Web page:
Immunoassays are a set of biochemical techniques that are used to detect or quantify a certain molecule through an immunological reaction. The main basis shared by all immunoassays is that they are based on antigen-antibody avidity.

Apart from serving for the detection of molecules in the laboratory, they are used in the field of medicine for the diagnosis of multiple diseases. In this post we briefly review the 9 types of immunoassays that are most frequently carried out in research laboratories.

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Using the Western Blot technique, the proteins present in a given biological sample are separated based on their size by electrophoresis, to later be transferred to a membrane and stained with a specific antibody.

With this technique, in addition to detecting the protein of interest, its size can be determined, confirm if there are post-translational modifications or compare its concentration in different samples, among others.


Immunoprecipitation is used to isolate a certain protein from the rest of the components present in a sample, through the precipitation of antigen-antibody complexes.

In addition to the detection and quantification of proteins, its applications are very varied, including the determination of the molecular weight of a certain antigen, the study of interactions between proteins or the monitoring of post-translational modifications.

3.- RADIOImmunoassay (RIA)

This immunoassay uses radioactive isotopes to label the antigen-antibody complex. Subsequently, the radioactivity is read to detect the complexes and confirm and quantify the presence of the protein of interest in the sample.

One of the advantages of the Radioimmunoassay is that it is a highly sensitive technique, which makes it possible to detect proteins that are found at very low concentrations in the sample. However, it also has a major handicap, and it is the potential danger of working with radioactive material.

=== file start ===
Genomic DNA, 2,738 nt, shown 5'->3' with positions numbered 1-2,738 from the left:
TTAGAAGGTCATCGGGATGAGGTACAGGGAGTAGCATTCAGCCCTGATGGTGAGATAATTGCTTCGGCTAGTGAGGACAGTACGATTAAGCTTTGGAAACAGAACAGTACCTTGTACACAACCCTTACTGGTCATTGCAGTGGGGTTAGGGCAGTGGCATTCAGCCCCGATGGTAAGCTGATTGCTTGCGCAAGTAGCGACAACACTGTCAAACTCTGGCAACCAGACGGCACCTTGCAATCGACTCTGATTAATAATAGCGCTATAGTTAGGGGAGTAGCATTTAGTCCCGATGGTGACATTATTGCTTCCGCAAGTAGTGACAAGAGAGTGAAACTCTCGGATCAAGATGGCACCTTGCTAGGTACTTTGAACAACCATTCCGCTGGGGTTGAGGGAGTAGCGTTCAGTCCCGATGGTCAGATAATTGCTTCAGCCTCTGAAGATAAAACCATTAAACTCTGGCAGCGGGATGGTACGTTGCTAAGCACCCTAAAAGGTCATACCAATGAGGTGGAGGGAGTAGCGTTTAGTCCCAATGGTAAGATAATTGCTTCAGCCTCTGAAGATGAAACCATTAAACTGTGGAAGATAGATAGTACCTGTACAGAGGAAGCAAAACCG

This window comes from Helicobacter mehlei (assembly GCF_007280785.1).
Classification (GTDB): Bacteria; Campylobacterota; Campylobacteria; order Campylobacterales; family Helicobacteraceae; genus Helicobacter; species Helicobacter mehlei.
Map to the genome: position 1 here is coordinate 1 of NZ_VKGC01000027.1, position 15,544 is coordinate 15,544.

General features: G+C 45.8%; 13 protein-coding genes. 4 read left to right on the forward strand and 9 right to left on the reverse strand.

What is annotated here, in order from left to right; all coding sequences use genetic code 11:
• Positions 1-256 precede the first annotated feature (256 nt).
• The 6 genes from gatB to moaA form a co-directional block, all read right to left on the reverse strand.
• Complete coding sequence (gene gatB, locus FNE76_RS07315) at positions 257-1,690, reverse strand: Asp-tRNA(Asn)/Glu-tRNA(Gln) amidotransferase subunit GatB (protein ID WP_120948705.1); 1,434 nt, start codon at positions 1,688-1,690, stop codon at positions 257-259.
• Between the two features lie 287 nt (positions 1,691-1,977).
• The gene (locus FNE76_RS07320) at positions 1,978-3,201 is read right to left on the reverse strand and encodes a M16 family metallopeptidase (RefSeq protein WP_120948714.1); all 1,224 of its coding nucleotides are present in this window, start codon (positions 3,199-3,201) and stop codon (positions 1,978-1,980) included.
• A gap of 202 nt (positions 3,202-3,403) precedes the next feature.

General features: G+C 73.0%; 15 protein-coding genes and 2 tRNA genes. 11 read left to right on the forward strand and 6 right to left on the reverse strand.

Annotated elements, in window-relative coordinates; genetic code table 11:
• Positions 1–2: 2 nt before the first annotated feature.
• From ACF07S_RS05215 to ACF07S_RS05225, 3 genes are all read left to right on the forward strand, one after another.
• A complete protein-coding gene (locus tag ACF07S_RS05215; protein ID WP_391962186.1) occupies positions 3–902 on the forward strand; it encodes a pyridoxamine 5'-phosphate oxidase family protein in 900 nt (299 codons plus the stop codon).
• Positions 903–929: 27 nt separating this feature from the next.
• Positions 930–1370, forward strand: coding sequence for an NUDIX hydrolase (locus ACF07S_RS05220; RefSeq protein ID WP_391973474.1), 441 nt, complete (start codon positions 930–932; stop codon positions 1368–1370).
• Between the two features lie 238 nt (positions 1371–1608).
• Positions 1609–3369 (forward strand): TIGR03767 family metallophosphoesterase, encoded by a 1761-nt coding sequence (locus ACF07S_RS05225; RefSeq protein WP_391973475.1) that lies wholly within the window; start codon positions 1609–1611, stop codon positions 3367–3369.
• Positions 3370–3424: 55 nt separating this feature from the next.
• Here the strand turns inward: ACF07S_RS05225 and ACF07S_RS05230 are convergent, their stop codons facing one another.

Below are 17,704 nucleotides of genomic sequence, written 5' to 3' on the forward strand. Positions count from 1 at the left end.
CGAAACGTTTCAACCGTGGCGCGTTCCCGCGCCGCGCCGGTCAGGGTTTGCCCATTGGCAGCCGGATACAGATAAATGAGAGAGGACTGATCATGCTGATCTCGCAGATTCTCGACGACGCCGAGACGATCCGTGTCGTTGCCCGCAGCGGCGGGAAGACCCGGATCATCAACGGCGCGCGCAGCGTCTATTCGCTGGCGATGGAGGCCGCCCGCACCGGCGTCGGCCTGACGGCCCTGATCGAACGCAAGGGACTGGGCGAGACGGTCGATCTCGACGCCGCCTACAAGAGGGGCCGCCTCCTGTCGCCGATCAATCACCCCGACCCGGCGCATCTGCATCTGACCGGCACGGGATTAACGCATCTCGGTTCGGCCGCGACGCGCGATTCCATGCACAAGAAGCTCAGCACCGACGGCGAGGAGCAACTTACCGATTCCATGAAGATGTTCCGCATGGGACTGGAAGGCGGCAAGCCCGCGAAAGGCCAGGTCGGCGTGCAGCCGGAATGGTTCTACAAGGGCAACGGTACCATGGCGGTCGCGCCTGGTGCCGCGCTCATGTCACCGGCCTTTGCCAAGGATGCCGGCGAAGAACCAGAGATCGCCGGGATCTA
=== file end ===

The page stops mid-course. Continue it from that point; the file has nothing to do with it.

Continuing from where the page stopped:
4.- ELISA (enzyme immunoassays)

Of the different types of immunoassays, the ELISA is one of the most popular and most frequently used in research laboratories due to its easy implementation, its versality, and its high sensitivity and specifity.

It is based on the use of enzymes that will allow the detection of antigen-antibody junctions (and therefore the presence of a certain antigen in the sample) by catalysing a colorimetric reaction by adding the corresponding substrate.


Chemiluminescence assays or CLIA share a principle with ELISA, with the difference that in this case the antigen-antibody binding is measured through the fluorescence generated by a chemical reaction.

CLIA assays have the disadvantage that they require specific equipment to read fluorescence, but on the other hand, they have the advantage of being significantly more sensitive than conventional ELISAs.

6.- ImMUNOFLUOrescence (IF)

In immunofluorescence assays, the detection of the antigen of interest through its binding to a specific antibody is visualized through the use of fluorophores.

7.- Immunohistochemistry (IHC)

This assay combines immunological, biochemical and histological techniques for the detection of an antigen present in a section of tissue through the use of specific antibodies. In addition, it allows visualizing the distribution and location of the antigen within the tissue under study.

8.- Immunocytochemistry(ICC)

It is a technique with a similar basis to immunohistochemistry, only that, in this case, immunocytochemistry allows the detection of an antigen within a cell. Both IHC and ICC are somewhat fewer sensitive assays than an ELISA or a Western Blot can be, but they allow the antigen to be studied in the context of an intact cell or tissue, without the need to previously isolate it.

9.- Flow citometry (FC)

Within the different types of immunoassays, this is one of the most complex. Flow cytometry is a method that measures the dispersion and reflection of a laser light beam to count and analyse cells in suspension based on their physicochemical characteristics.

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